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News

The Nature of Relationships

Laura C. Walker
August 11, 2009
In the continuing rhythm of each school year, August finds administrators planning for the return of faculty and staff, followed quickly by the arrival of students and parents. One of the things I appreciate most about schools is how each academic year feels like (and is) a whole new beginning. We welcome new and returning faculty members, experienced and shy new students, long established and as yet unknown families. We distribute fresh schedules and next level courses, open page one of textbooks and novels, and embark once more upon the adventure of teaching and learning, a blank slate of attendance and grade sheets before us. The anticipation of a spanking new year fills us with hope and excites us with possibilities. IBM and Proctor and Gamble wish they could experience the unique joy of this annual renewal time.

In many ways, the early days of faculty work week set the tone for the entire year. These pre-opening adult days set the foundation upon which the new school year is built. In thinking about the best use of this most precious time, I am always inspired by the wisdom of Roland Barth, the educator who founded the Harvard Principals’ Center. He wrote eloquently about how best to effectuate student achievement:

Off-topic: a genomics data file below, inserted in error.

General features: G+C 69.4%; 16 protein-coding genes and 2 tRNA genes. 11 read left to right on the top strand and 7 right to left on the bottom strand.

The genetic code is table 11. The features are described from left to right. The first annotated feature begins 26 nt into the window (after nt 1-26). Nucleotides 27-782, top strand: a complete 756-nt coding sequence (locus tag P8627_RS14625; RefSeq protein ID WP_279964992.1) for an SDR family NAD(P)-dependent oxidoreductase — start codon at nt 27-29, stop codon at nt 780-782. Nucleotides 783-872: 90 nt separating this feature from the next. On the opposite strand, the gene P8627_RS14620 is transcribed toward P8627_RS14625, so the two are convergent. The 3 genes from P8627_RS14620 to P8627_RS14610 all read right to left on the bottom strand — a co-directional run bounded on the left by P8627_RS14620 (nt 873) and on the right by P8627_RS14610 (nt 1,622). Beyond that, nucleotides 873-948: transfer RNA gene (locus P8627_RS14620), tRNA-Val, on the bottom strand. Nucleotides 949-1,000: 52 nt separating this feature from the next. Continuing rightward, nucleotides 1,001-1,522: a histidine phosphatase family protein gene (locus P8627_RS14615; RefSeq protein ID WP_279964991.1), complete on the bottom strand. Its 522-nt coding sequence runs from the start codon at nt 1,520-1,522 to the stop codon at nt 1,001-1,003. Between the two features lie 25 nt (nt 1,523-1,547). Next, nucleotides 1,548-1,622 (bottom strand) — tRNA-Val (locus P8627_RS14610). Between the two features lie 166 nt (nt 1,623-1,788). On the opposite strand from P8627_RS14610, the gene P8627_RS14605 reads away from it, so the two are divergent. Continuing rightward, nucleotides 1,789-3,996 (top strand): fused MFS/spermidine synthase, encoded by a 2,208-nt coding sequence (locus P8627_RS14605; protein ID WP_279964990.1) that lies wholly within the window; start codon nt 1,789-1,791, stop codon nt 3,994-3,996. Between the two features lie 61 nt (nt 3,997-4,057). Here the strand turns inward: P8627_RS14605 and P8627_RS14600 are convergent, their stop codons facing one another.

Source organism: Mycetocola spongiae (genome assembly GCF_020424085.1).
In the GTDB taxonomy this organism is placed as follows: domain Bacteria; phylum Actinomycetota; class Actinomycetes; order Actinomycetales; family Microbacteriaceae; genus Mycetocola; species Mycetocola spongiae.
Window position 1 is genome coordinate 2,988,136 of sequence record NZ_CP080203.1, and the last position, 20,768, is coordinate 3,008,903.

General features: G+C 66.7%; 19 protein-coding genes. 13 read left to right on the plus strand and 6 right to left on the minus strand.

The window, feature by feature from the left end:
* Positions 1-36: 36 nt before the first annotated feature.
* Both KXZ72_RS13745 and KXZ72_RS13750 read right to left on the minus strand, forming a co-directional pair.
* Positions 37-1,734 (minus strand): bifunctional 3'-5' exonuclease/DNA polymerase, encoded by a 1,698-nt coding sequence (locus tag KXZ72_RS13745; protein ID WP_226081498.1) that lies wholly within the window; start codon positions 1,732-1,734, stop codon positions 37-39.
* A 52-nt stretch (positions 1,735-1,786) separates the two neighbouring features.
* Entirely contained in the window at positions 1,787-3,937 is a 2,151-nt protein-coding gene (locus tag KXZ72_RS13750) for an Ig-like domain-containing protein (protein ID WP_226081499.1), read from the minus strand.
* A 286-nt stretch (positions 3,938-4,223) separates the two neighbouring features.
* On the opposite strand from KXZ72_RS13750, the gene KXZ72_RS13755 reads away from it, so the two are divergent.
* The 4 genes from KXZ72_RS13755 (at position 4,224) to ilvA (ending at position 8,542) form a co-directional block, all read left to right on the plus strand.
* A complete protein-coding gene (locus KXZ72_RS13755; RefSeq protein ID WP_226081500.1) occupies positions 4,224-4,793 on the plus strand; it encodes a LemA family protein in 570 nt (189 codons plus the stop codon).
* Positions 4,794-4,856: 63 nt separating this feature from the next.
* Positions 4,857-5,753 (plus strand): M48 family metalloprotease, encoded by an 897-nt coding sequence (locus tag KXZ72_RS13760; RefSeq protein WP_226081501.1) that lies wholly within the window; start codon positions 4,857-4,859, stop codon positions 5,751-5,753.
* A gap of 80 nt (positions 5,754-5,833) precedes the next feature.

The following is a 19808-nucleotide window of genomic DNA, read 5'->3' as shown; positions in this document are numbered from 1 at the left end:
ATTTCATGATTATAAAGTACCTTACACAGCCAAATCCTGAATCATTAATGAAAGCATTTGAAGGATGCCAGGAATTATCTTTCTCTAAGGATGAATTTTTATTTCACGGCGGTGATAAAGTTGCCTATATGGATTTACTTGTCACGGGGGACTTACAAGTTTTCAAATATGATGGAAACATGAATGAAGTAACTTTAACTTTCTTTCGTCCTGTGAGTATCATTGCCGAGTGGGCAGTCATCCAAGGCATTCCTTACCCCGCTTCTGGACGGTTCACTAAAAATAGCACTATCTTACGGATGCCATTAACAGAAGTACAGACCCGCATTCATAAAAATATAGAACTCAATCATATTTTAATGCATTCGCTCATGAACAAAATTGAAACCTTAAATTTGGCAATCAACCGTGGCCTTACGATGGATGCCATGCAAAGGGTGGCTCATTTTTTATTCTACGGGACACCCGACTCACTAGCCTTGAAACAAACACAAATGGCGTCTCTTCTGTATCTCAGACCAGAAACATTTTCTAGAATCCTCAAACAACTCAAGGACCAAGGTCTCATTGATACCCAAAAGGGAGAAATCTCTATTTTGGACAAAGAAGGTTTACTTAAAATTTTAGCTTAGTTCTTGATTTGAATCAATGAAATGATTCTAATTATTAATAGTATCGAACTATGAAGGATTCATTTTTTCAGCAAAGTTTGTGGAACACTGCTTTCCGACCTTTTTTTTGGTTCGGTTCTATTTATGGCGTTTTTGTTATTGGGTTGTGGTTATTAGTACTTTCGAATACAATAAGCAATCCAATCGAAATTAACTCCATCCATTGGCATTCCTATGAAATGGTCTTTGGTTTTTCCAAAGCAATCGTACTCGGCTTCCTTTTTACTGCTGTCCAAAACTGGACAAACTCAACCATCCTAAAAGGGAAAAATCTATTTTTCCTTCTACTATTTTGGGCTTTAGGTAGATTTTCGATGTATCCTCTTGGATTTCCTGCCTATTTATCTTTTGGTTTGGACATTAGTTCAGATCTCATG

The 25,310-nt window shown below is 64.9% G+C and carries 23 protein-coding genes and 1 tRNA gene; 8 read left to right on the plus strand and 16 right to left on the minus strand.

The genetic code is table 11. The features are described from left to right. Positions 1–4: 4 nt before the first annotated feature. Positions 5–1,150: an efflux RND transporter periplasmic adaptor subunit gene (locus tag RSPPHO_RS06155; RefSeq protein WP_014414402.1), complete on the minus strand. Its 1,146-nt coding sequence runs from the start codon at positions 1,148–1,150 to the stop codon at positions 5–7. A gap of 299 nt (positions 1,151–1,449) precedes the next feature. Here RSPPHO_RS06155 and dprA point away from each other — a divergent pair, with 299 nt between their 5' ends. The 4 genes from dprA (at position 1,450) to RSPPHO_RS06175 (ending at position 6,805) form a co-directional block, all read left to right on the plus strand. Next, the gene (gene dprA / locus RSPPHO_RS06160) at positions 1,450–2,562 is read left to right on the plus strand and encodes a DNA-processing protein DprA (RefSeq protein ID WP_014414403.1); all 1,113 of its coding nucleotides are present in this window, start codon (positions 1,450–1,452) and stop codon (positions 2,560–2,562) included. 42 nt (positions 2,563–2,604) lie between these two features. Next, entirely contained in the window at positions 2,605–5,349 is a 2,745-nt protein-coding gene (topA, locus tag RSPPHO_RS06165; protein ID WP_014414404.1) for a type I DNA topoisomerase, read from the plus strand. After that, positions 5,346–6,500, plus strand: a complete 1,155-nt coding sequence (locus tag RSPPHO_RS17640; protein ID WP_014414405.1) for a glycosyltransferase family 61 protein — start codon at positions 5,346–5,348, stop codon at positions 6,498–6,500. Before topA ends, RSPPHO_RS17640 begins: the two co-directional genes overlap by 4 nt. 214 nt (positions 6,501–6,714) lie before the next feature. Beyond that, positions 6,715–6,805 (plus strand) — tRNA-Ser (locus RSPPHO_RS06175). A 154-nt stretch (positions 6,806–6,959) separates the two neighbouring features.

One incontrovertible finding emerges from my career spent working in and around schools: The nature of relationships among the adults within a school has a greater influence on the character and quality of that school and on student accomplishment than anything else. If the relationships between administrators and teachers are trusting, generous, helpful, and cooperative, then the relationships between teachers and students, between students and students, and between teachers and parents are likely to be trusting, generous, helpful, and cooperative. If, on the other hand, relationships between administrators and teachers are fearful, competitive, suspicious, and corrosive, then these qualities will disseminate throughout the school community.
In your experience, have you found Barth’s statement to be true? If so, how might his philosophy inform plans for the opening days with faculty and staff? What activities and programs further the creation of trusting, cooperative relationships between the adults within your school? I welcome your thoughts and comments.

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